Tag Archives: Facebook

Spiritually Speaking

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While lying in bed perusing Facebook this morning, I came upon this gem of a post by Greg Trimble entitled “ You Can Make Fun of Me for Being a Mormon if You Want…” I immediately swyped out a response on my Kindle, but upon  reading it later at my desktop, I found it to be wholly inadequate (not to mention filled with typos and structural errors!) in expressing the deeper feelings of my heart on the subject of my faith. So, without further ado, here’s what I meant to say…Images-of-jesus-christ-097-2c

I was raised in the Church of Jesus Christ of Latter-day Saints and had what I thought was a strong testimony of the truthfulness of the Gospel, as taught by said church, as a teen. But somewhere around seventeen, I started going off track, and by nineteen I was pretty much there. Looking for the love I didn’t feel I had in my family took me to a place I never imagined I would be. Eventually, it became easier to push faith to the back of my mind than to live with the guilt of my actions.

At 21, I married a great Christian guy (actually, we met just as I was trying to come back to church). We tried to find a middle ground between my LDS faith and his Pentecostal one, but by the time I was 24, pushing 25, it was clear to my both heart and soul, I needed to be back in what I strongly believe to be Christ’s restored church, not biding time in a holding pen. The people I met in the other Christian denominations we tried were generally lovely, kind people (as long as they didn’t know I was a Mormon); I expected nothing less. During my years in their pews, I learned intimately about the beliefs of others and the likenesses (there are so many!) between my “LDS Christianity” and their “mainstream” kind. But despite nodding my head in agreement with many of their teachings, I could never get past the fact that something was missing, at least for me. AChristus2

So, for 16 years after I returned to the faith of my youth, my dear husband and I “split the difference,” alternating Sundays at each other’s church. Although, I am the one that has been more involved in the “other than Sunday” activities of my ward; and I’ve no doubt that was part of the reason both of my girls chose to be baptized in the LDS faith. Sadly, in all of our years together, hubby has chosen to be an only- on-Sunday worshiper (he’s not much of a socializer/ joiner). The fissure that occurred in the church community of his youth (and his family) when he married a heathen like me (“He was such a good boy, until…”), the cold shoulder we’ve received at times from mainstreamers when they learned I was LDS, and the fact that he is a federal law enforcement officer (naturally stand-offish and very distrustful), has made it difficult for hubby to insert himself meaningfully into any church. He prefers the anonymity of being last in and first out. To be sure, you don’t have to answer many personal questions that way, which suits him just fine.

Well, the every-other-Sunday agreement he and I made before the kids came along worked fine for a while, but after Blondie, our oldest daughter, turned twelve, it was once again clear a change need to be made; she was growing up without a firm anchor to either his faith or mine. She was getting nothing out of our compromise, and Brownie, our youngest, was getting even less. After all, it is hard to make connections on any level, especially as a kid, when you only see people every other week; and if you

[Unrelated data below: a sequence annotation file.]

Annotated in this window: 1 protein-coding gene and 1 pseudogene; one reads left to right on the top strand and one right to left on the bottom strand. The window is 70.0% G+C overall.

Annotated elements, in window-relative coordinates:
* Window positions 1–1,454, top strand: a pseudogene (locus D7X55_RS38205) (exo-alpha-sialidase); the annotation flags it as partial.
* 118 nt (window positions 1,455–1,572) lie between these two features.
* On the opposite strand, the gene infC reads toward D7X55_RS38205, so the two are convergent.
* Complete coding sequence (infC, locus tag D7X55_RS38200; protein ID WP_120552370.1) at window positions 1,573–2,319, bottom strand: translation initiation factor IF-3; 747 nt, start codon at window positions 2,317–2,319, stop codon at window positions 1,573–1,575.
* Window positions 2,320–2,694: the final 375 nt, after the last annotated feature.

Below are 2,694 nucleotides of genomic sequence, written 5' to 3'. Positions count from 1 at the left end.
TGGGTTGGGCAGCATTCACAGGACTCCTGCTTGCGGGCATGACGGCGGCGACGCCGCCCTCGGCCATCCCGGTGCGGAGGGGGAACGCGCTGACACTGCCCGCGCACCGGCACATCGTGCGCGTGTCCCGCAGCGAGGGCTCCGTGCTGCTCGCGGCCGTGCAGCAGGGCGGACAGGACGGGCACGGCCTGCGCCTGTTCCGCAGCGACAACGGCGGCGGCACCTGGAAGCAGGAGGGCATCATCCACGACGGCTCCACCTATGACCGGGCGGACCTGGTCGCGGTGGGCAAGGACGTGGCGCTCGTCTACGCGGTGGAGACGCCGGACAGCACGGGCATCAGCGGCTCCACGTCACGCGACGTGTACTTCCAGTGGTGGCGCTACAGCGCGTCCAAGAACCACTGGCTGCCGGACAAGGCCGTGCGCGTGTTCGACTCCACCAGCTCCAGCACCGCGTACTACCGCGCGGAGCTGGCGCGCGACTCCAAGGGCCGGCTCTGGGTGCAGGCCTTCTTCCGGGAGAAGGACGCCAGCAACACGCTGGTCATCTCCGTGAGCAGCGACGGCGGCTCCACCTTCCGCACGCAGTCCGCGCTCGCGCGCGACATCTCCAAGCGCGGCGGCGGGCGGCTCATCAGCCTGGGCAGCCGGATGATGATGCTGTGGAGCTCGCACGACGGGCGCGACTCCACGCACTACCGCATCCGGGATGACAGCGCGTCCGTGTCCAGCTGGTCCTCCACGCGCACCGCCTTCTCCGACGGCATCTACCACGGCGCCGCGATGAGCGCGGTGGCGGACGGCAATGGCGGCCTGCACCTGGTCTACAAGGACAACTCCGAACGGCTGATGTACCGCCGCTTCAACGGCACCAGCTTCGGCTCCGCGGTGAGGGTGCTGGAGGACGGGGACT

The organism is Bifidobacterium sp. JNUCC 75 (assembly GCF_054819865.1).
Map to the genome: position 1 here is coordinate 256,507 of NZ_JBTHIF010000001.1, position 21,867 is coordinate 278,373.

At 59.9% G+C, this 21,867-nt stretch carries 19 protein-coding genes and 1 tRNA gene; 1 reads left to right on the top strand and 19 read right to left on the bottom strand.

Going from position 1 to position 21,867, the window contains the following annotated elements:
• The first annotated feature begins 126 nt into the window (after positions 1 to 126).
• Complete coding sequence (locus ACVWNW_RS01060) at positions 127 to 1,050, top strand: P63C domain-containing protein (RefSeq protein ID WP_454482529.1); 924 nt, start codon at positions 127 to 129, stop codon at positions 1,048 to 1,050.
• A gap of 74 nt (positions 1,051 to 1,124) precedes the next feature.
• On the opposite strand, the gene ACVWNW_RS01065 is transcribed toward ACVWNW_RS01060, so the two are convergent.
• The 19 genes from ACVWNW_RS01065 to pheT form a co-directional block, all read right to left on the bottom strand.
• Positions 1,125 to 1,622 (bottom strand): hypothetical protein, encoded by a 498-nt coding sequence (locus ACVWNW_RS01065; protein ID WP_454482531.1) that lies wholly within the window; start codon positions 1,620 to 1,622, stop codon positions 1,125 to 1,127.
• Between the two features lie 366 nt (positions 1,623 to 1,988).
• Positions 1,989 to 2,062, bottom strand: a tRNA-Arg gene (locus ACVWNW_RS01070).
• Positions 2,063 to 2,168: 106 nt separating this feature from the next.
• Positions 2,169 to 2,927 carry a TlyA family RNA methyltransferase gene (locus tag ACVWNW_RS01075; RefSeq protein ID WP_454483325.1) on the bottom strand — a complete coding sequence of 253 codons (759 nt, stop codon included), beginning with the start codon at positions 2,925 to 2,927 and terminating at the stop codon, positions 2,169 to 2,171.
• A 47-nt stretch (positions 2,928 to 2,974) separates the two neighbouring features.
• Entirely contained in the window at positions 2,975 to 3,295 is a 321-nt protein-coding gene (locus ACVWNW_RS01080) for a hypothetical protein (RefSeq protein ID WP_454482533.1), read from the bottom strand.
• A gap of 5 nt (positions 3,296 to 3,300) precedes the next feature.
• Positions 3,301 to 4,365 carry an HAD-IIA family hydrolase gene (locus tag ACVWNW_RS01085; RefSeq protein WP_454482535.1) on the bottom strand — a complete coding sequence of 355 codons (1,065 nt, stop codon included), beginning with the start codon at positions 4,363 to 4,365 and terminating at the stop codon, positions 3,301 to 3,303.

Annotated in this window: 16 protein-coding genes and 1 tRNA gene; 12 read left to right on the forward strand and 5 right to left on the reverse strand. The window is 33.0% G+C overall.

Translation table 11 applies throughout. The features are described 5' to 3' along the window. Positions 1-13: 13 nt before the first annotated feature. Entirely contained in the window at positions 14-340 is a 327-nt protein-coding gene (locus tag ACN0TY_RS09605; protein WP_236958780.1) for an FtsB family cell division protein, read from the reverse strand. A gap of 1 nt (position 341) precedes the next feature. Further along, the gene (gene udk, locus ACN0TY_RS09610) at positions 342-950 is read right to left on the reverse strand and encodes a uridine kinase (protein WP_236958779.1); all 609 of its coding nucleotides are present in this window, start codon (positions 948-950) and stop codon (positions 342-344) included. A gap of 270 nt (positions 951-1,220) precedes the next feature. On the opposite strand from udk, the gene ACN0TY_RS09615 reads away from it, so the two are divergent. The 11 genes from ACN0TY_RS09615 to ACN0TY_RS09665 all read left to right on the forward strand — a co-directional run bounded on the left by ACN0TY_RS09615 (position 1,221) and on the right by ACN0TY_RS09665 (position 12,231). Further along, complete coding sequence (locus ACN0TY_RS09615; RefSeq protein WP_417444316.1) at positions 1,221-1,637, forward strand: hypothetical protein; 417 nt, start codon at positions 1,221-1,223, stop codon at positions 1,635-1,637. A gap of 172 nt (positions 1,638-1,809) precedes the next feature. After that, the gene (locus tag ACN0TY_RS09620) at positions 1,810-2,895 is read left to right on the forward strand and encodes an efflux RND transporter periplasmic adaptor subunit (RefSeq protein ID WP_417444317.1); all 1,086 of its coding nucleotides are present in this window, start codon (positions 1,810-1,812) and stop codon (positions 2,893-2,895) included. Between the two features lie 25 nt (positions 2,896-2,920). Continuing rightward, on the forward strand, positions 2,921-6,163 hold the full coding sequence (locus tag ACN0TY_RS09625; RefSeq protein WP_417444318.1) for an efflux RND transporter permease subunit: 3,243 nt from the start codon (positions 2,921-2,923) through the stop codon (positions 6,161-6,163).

actually don’t want to talk to anyone, it’s even worse! The change we agreed upon was that my two girls and I would attend our ward full time and he would come with us every other week (a day I jokingly refer to as  his “Outreach Sunday”). On the “off” weeks, he attends his church solo (but due to the lack of his exact flavor of a Pentecostal church locally, he actually attends the Methodist church, which was our middle ground denomination in the early years of our marriage).

Now that we are coming up on five years since we made that last change, it’s gratifying to contrast where we were to where we are. Our compromise isn’t ideal, but it has worked as I had prayed it would. I’ve watched my girls’ connections to both the faith, in general, and Christ, in specific, grow and develop beautifully, as has my own. Because of some rough family issues in my youth, church means “family” to me. It was breaking my heart that my kids weren’t developing that same sense of church members being an extended family, and even worse they had no deep, meaningful understanding of God’s love and Christ’s atoning sacrifice for us. But they are getting it now…especially my Blondie. Her faith, her testimony simply amaze me!large

I’m personally grateful for the testimony that I have of Christ as my Savior and His grace that attends me each and every day as I struggle and thrive in this earthly testing ground. Without my upbringing in the LDS faith, the examples of Christ-like love and direction that have attended me as a direct result of my “Mormonism,” I don’t know if I would be in any church today. My path has not been smooth nor easy, and during long periods, I’ve struggled mightily, due both to my own choices and those of others. I’ve had doubts and questions, some that have been answered well, some that I’ve chosen to “put a pin in” for now, but always I have had faith in Christ. My faith has seen me through the rough patches, created within me a gratitude and joy I could not know without Him, and it gives me a vision of who I really am: the daughter of a King.

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Interested in more reading? Here’s a few that have influenced me:

The Book of Mormon: Another Testament of Jesus Christ

The Holy Bible (particularly the KJV version)

The God Who Weeps, Letter to a Doubter, and Crucible of Doubt, Givens